Billy Donovan has coached teams to the peak of college basketball’s mountaintop.
Four Final Fours, two national championships, a perfect 18-0 conference regular season, six Southeastern Conference tournament titles and 16-straight 20-win seasons.
He’s made Florida basketball a millennial powerhouse on the national level and he did it all at a football school.
Now, he sits on the doorstep of yet another achievement after coaching his 499th victory Wednesday night against Vanderbilt.
AlligatorSports spoke to some of the people that were integral in his first win as he nears the end of the chase for his 500th.
For much of the last 30 years, William John Donovan Jr. has been referred to affectionately as Billy the Kid.
The high widow’s peak and jet-black hair matched with the numbers on his birth certificate meant the nickname was automatic and fitting.
But on his way to victory No. 1 — the win that started his ascent to Hall of Fame status — the man whose approval had to be given in order for him to be hired as the head coach of the Marshall Thundering Herd actually thought Billy Donovan was in fact a kid.
"So I take him by the (university) president’s house because he’s got to bless it, and Billy walks in and I introduced him and the president wasn’t quite on the same page and we walk in and he says ‘well let’s go in the other room’ and the president says ‘now what sport does this kid play?’" former Marshall athletics director Lee Moon said. "Billy looked like he was 15. Billy hadn’t started shaving I don’t think."
Moon had made it a habit of hiring assistants to fill his vacant head coaching positions across all sports.
He had been passed over as a younger man for a head coaching position at his alma mater he felt he was more than qualified for as an assistant and from there, his belief in hiring assistants grew.
He zeroed in on two men in early 1994: current Notre Dame head coach Mike Brey — then an assistant at Duke — and Donovan, who was an assistant on Rick Pitino’s Kentucky coaching staff at the time. Brey passed on the offer, and Moon got on a plane to Lexington, Kentucky, to see if he had found his man in the 28-year-old Donovan.
Given complete access by Pitino, Moon went to practice, he watched game tape with Donovan until two in the morning to get a feel for how the young coach viewed the game and then went through a complete gameday with the Kentucky program. He spoke to the Wildcat players who told him Donovan was a player’s coach they could easily communicate with.
For four decades as an administrator, Moon has been fascinated by watching huddles — he does that because he wants to see how much the assistants he’s going after actually coach. Moon watched Donovan command the bench, as if he were a head lieutenant under Pitino. He watched Donovan communicate with players more than any other assistant. Then, he formally interviewed Donovan and knew he had his man.
"For me it was really, really good when I interviewed him, I knew he was the right guy," Moon said. "I have a buzzword I’ve used for the last 40 years called urgency. I have a line of questions that I ask and I’ve been using the same questions for 40 years since I’ve been an AD, 27 years I guess it is, and I’ve used the same format. I know the answers I want but I find out if the assistant is really prepared."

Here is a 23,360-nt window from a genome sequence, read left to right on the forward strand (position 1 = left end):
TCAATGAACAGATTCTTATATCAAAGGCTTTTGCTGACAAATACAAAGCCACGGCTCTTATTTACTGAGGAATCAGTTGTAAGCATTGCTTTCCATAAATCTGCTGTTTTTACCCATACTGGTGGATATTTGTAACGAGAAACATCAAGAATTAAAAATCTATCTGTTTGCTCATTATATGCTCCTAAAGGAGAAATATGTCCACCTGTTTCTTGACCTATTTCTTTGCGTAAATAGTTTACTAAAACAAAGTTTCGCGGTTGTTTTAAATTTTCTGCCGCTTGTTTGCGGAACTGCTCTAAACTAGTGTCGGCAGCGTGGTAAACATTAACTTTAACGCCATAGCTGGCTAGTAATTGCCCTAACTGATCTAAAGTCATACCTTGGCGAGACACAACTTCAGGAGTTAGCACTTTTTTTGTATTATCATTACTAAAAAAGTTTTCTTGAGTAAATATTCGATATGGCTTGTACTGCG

Days later, on the night Donovan was confused for someone not old enough to obtain a driver’s license by Marshall president James Wade Gilley, Moon was asked a simple question by his boss "‘you really think he’s ready?’" Gilley inquired.
Moon responded bluntly, "absolutely."
In March of 1994, Donovan was announced as the 12th head coach of the Thundering Herd since 1935, and it was then that he was introduced to the school and his future team — he was the youngest Division I head coach at the time.
"The first time we saw him was actually the press conference him being announced on campus," said Doug Schieppe, one of seven seniors on Donovan’s first team and now a high school basketball coach and teacher. "Anticipation was high. We were pretty excited and I mean just the fact that when he came up here, even at a young age, his professionalism (and) just his demeanor, we were all nervous, obviously, getting a new coach. We don’t know who he is. We’re seniors — pretty much all of us were seniors and we just went through a pretty rough season."
The year before, a "poorly coached" team lacking in intensity, according to Moon, finished 9-18 — seventh in the Southern Conference. In Donovan’s first year, they flipped that record and won the conference’s North Division. Donovan carried himself immediately with an intensity and a confidence that was noticed by all, including Tom Weber.
Weber was a graduate assistant in the Marshall communications department in his mid-20s in 1994. He was, in his own words, "the low man on the totem pole." There was a bit of a worry that Donovan, who was a New Yorker and enjoyed notoriety piloting Providence to the Final Four as a player and came most recently from the cradle of college basketball history at Kentucky, would bring with him an air of condescension.
Weber’s first impressions upon meeting the man however, were the exact opposite.
"From the lowliest grad assistant to the athletics director he treated everybody the same and treated everybody well and was genuinely interested in getting to know you as a person," Weber said.